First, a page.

CHATTANOOGA (WRCB) -- The sounds of summer fireworks are music to our ears. But if our pets could talk, they may tell a different story.

"It's a loud banging noise to them. We think it's fun and there's pretty lights and everything. But to them it's terrifying," explains Karen Walsh, Executive Director of McKamey Animal Shelter in Chattanooga.

She and other shelter officials say many pets can't tell the difference between the sounds of fireworks and those of gunshots or other loud pops.

"They're just thinking it's the end of life and they're going to run as far and as fast as they can," says Guy Bilyeu, Executive Director of the Humane Educational Society (HES) of Chattanooga.

He suggests, if you have pets who scare easily, to keep them inside during fireworks.

Around the country and in the Scenic City animal shelter workers aren't surprised to find a heavy workload right after the Fourth of July holiday.

"This is one of the largest intake days of the year," states Walsh.

More than 30 stray pets were dropped off at McKamey, several more at H.E.S. Dozens of phone calls were placed by those who found roaming animals.

Many of them arrive without identification. Although overall numbers are lower than last July 5, Bliyeu hopes next year more pet owners will have a plan.

"If you have an identification on your animal, whether it's on a collar or a chip inside the body, those are the easiest returns we ever do," explains Bilyeu.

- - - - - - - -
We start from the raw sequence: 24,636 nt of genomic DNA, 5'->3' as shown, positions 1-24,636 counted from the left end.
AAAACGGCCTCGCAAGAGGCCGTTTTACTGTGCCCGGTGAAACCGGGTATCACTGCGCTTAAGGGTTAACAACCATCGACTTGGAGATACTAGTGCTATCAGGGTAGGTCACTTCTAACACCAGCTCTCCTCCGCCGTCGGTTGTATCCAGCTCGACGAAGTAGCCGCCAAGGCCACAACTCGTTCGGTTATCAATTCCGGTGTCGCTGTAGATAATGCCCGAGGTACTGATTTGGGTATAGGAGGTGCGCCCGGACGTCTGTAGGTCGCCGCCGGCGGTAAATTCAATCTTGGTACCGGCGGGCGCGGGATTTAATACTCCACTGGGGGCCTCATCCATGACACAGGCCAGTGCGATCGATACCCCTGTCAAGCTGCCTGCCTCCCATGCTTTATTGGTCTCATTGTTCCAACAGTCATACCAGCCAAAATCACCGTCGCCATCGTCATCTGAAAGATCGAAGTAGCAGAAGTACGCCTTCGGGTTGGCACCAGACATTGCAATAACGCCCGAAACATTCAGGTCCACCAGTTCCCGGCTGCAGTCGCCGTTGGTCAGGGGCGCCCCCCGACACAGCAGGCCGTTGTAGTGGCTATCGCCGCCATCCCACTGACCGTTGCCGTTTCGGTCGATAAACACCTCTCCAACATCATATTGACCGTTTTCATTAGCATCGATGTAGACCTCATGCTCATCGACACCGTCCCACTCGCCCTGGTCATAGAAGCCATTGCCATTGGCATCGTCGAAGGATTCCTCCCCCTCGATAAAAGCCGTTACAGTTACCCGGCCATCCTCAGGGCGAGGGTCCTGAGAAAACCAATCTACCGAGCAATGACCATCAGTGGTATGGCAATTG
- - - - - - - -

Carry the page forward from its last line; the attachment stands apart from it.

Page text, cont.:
All he has to do is call you.

Lauren Winkler found a pretty pooch wandering around her neighbor's yard the night of July Fourth. It had no tag or chip. Winkler has two dogs, each with ID, and one of them scared to death of fireworks. Winkler keeps her indoors on Independence Day.

"She will just hide in my mom's closet of in the laundry room and just barricade herself in a corner," says Winkler.

Even with ID, Winkler would be worried sick if her dogs got loose. After all, they're part of the family.

"I'd be devastated. I love those dogs more than anything," exclaims Winkler. "I'd have signs up. I'd call everywhere."

So the word of advice from shelter directors is don't let your guard down now that the holiday is over.

"People will be shooting fireworks all summer long," says Bilyeu.

Keep your frightened furry friends safe during this celebratory time of year.

Bilyeu and Walsh also say if your pet does go astray, with or without ID, call both shelters when searching. Also call local veterinarians.